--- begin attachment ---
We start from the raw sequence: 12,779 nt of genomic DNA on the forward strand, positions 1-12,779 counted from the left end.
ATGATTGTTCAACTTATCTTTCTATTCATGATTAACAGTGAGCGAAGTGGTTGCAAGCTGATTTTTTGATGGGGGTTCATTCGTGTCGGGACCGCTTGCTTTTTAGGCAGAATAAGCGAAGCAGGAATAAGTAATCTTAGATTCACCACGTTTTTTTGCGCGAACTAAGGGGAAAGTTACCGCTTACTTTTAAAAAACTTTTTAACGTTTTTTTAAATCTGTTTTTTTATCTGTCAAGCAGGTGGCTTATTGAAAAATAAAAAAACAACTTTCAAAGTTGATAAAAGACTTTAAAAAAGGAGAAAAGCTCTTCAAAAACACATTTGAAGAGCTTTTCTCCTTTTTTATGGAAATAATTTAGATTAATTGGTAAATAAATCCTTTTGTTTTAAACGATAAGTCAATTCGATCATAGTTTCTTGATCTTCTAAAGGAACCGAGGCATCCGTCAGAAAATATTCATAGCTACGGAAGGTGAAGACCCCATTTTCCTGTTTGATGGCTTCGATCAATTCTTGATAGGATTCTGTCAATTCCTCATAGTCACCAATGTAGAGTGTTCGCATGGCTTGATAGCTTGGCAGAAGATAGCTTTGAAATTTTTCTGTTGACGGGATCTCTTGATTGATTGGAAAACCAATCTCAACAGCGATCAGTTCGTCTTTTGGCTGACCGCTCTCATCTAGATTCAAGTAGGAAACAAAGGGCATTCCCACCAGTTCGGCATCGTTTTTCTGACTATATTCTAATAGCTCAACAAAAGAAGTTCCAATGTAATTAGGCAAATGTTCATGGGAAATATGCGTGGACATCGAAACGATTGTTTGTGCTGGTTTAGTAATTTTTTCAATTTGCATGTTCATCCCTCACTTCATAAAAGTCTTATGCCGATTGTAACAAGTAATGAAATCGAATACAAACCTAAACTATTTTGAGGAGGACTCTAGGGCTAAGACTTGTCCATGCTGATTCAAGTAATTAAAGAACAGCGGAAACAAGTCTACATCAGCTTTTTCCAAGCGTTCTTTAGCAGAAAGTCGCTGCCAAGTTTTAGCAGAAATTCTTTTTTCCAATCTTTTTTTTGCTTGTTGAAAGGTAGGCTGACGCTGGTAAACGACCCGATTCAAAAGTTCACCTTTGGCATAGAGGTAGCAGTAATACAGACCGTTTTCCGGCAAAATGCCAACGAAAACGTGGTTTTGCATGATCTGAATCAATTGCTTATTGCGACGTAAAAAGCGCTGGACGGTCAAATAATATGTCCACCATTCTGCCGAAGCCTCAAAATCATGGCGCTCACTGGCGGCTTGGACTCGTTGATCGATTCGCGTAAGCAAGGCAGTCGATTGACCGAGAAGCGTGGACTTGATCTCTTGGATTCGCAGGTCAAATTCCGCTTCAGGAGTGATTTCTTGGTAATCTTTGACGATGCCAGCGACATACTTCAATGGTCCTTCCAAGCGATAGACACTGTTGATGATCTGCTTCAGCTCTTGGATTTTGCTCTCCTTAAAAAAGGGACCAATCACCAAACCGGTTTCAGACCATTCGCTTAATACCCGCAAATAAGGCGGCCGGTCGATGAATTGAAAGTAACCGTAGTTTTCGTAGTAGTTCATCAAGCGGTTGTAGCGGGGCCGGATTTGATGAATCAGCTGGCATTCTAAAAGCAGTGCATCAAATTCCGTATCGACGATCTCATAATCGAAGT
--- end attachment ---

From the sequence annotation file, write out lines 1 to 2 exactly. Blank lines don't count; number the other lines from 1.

We start from the raw sequence: 12,779 nt of genomic DNA on the forward strand, positions 1-12,779 counted from the left end.
ATGATTGTTCAACTTATCTTTCTATTCATGATTAACAGTGAGCGAAGTGGTTGCAAGCTGATTTTTTGATGGGGGTTCATTCGTGTCGGGACCGCTTGCTTTTTAGGCAGAATAAGCGAAGCAGGAATAAGTAATCTTAGATTCACCACGTTTTTTTGCGCGAACTAAGGGGAAAGTTACCGCTTACTTTTAAAAAACTTTTTAACGTTTTTTTAAATCTGTTTTTTTATCTGTCAAGCAGGTGGCTTATTGAAAAATAAAAAAACAACTTTCAAAGTTGATAAAAGACTTTAAAAAAGGAGAAAAGCTCTTCAAAAACACATTTGAAGAGCTTTTCTCCTTTTTTATGGAAATAATTTAGATTAATTGGTAAATAAATCCTTTTGTTTTAAACGATAAGTCAATTCGATCATAGTTTCTTGATCTTCTAAAGGAACCGAGGCATCCGTCAGAAAATATTCATAGCTACGGAAGGTGAAGACCCCATTTTCCTGTTTGATGGCTTCGATCAATTCTTGATAGGATTCTGTCAATTCCTCATAGTCACCAATGTAGAGTGTTCGCATGGCTTGATAGCTTGGCAGAAGATAGCTTTGAAATTTTTCTGTTGACGGGATCTCTTGATTGATTGGAAAACCAATCTCAACAGCGATCAGTTCGTCTTTTGGCTGACCGCTCTCATCTAGATTCAAGTAGGAAACAAAGGGCATTCCCACCAGTTCGGCATCGTTTTTCTGACTATATTCTAATAGCTCAACAAAAGAAGTTCCAATGTAATTAGGCAAATGTTCATGGGAAATATGCGTGGACATCGAAACGATTGTTTGTGCTGGTTTAGTAATTTTTTCAATTTGCATGTTCATCCCTCACTTCATAAAAGTCTTATGCCGATTGTAACAAGTAATGAAATCGAATACAAACCTAAACTATTTTGAGGAGGACTCTAGGGCTAAGACTTGTCCATGCTGATTCAAGTAATTAAAGAACAGCGGAAACAAGTCTACATCAGCTTTTTCCAAGCGTTCTTTAGCAGAAAGTCGCTGCCAAGTTTTAGCAGAAATTCTTTTTTCCAATCTTTTTTTTGCTTGTTGAAAGGTAGGCTGACGCTGGTAAACGACCCGATTCAAAAGTTCACCTTTGGCATAGAGGTAGCAGTAATACAGACCGTTTTCCGGCAAAATGCCAACGAAAACGTGGTTTTGCATGATCTGAATCAATTGCTTATTGCGACGTAAAAAGCGCTGGACGGTCAAATAATATGTCCACCATTCTGCCGAAGCCTCAAAATCATGGCGCTCACTGGCGGCTTGGACTCGTTGATCGATTCGCGTAAGCAAGGCAGTCGATTGACCGAGAAGCGTGGACTTGATCTCTTGGATTCGCAGGTCAAATTCCGCTTCAGGAGTGATTTCTTGGTAATCTTTGACGATGCCAGCGACATACTTCAATGGTCCTTCCAAGCGATAGACACTGTTGATGATCTGCTTCAGCTCTTGGATTTTGCTCTCCTTAAAAAAGGGACCAATCACCAAACCGGTTTCAGACCATTCGCTTAATACCCGCAAATAAGGCGGCCGGTCGATGAATTGAAAGTAACCGTAGTTTTCGTAGTAGTTCATCAAGCGGTTGTAGCGGGGCCGGATTTGATGAATCAGCTGGCATTCTAAAAGCAGTGCATCAAATTCCGTATCGACGATCTCATAATCGAAGT